I don't think either will increase your precision as such, although there are benefits to each approach.
Using the lower 11 bits of 1.15 would provide you with 24dB of extra headroom (obviously being careful to sign extend properly). Alternatively, using the upper 11 bits could potentially lower the power in your quantisation error after 1.15 * 1.15 multiplication (for example).
The design is a compromise being headroom and dynamic range, and hence the best route probably depends on the magnitude of your coefficients.
The following example shows how extra headroom can be useful:
Let's say you have an FIR filter (1.15 fractional binary) with 2 coefficients, which are both 0.8 (for some reason). If your input was 0.9 for two samples in a row, your output would be (0.8 * 0.9) + (0.8 * 0.9) = 1.44. This value would lead to an overflow or hard clipping since it doesn't fit into 1.15 (fractional). To avoid this you could first shift the input down by 1 bit, to give yourself 6dB of headroom. This would change the sum to be (0.4 * 0.9) + (0.4 * 0.9) = 0.72, which now safely fits into a 1.15 container.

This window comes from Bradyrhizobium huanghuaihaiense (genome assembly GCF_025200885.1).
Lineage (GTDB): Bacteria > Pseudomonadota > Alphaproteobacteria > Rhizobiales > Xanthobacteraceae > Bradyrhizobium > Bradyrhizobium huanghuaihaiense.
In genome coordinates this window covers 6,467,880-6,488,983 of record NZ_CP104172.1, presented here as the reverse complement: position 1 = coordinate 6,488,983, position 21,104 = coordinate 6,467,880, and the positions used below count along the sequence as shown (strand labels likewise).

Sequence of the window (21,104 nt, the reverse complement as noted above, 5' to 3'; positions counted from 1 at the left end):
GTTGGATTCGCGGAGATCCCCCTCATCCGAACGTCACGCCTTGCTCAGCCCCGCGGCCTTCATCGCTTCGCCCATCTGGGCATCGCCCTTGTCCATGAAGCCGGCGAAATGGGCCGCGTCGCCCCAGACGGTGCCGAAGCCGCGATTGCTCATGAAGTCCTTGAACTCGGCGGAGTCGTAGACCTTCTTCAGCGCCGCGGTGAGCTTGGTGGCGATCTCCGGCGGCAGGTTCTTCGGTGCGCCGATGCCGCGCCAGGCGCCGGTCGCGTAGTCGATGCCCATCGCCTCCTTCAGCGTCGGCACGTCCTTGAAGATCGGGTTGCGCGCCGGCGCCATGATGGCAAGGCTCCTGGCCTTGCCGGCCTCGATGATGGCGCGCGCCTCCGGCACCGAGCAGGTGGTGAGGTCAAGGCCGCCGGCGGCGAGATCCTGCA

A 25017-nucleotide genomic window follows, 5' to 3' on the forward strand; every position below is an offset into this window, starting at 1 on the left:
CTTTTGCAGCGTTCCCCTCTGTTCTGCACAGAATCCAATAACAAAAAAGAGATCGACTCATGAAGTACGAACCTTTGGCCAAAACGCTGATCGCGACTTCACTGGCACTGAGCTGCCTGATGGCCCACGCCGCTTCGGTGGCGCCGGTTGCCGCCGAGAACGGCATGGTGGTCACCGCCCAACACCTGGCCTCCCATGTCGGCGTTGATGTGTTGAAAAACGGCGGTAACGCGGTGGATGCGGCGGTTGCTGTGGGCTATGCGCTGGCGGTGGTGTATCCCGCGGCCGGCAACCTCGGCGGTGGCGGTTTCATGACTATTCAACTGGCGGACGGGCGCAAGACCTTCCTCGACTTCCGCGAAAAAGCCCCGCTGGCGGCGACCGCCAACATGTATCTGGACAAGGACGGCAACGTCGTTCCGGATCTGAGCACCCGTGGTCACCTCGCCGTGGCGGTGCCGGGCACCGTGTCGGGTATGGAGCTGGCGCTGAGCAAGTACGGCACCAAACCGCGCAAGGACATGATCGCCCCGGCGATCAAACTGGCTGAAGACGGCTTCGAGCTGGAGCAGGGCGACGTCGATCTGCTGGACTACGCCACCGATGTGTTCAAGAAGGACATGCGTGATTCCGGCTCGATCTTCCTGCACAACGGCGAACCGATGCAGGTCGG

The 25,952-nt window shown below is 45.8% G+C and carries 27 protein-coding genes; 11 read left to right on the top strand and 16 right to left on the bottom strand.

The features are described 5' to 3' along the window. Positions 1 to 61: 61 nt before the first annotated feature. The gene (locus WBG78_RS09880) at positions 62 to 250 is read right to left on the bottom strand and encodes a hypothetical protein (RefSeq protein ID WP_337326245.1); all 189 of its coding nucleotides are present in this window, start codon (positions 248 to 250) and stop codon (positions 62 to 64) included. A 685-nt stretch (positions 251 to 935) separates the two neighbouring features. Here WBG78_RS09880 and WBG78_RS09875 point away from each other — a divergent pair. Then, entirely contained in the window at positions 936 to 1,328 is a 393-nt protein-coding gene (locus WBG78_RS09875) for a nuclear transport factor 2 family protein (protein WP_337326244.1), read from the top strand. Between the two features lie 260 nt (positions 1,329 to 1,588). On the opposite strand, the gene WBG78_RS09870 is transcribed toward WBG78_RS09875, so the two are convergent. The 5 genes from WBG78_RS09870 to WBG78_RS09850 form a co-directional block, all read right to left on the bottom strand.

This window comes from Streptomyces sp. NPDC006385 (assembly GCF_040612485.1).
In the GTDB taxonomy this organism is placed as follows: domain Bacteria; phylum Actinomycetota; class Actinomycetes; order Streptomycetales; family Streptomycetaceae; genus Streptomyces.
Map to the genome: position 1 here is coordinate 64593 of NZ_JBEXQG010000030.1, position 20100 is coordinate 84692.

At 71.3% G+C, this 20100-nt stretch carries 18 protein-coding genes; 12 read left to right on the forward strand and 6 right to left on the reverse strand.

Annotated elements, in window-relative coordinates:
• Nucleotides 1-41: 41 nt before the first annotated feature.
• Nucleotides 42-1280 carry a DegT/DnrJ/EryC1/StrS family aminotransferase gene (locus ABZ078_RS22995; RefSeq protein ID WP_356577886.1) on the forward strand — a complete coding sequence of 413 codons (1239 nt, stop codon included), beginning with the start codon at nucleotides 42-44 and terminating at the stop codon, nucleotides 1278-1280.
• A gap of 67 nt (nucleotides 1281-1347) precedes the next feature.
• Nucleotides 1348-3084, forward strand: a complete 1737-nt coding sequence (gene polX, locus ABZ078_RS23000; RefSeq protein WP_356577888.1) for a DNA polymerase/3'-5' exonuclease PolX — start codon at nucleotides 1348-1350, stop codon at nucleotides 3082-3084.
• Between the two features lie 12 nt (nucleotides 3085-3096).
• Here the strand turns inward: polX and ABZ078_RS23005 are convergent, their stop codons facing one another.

In a normal system where you're using all 16 bits you'd then have to worry about (or just remember!) the fact that your signal is halved in amplitude. In your case you don't need to worry about this, as your full scale signal is only 12 bits to start with.